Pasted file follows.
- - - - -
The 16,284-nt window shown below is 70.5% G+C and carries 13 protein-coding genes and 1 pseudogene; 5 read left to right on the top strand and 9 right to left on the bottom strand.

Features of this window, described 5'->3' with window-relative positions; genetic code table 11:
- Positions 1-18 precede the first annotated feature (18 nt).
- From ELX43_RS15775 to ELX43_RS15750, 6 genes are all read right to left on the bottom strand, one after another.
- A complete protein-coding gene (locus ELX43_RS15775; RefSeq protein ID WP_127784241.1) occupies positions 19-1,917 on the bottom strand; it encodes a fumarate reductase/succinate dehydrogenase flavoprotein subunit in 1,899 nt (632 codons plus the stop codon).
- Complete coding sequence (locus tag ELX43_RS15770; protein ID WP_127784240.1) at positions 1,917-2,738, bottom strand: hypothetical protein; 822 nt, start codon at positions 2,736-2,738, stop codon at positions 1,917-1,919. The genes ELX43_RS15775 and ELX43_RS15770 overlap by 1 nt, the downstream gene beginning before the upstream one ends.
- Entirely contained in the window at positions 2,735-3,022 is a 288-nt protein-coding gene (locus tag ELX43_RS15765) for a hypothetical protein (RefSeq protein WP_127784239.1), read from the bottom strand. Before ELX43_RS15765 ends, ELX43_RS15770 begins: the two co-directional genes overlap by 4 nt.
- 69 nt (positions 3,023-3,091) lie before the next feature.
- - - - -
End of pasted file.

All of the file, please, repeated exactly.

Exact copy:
The 16,284-nt window shown below is 70.5% G+C and carries 13 protein-coding genes and 1 pseudogene; 5 read left to right on the top strand and 9 right to left on the bottom strand.

Features of this window, described 5'->3' with window-relative positions; genetic code table 11:
- Positions 1-18 precede the first annotated feature (18 nt).
- From ELX43_RS15775 to ELX43_RS15750, 6 genes are all read right to left on the bottom strand, one after another.
- A complete protein-coding gene (locus ELX43_RS15775; RefSeq protein ID WP_127784241.1) occupies positions 19-1,917 on the bottom strand; it encodes a fumarate reductase/succinate dehydrogenase flavoprotein subunit in 1,899 nt (632 codons plus the stop codon).
- Complete coding sequence (locus tag ELX43_RS15770; protein ID WP_127784240.1) at positions 1,917-2,738, bottom strand: hypothetical protein; 822 nt, start codon at positions 2,736-2,738, stop codon at positions 1,917-1,919. The genes ELX43_RS15775 and ELX43_RS15770 overlap by 1 nt, the downstream gene beginning before the upstream one ends.
- Entirely contained in the window at positions 2,735-3,022 is a 288-nt protein-coding gene (locus tag ELX43_RS15765) for a hypothetical protein (RefSeq protein WP_127784239.1), read from the bottom strand. Before ELX43_RS15765 ends, ELX43_RS15770 begins: the two co-directional genes overlap by 4 nt.
- 69 nt (positions 3,023-3,091) lie before the next feature.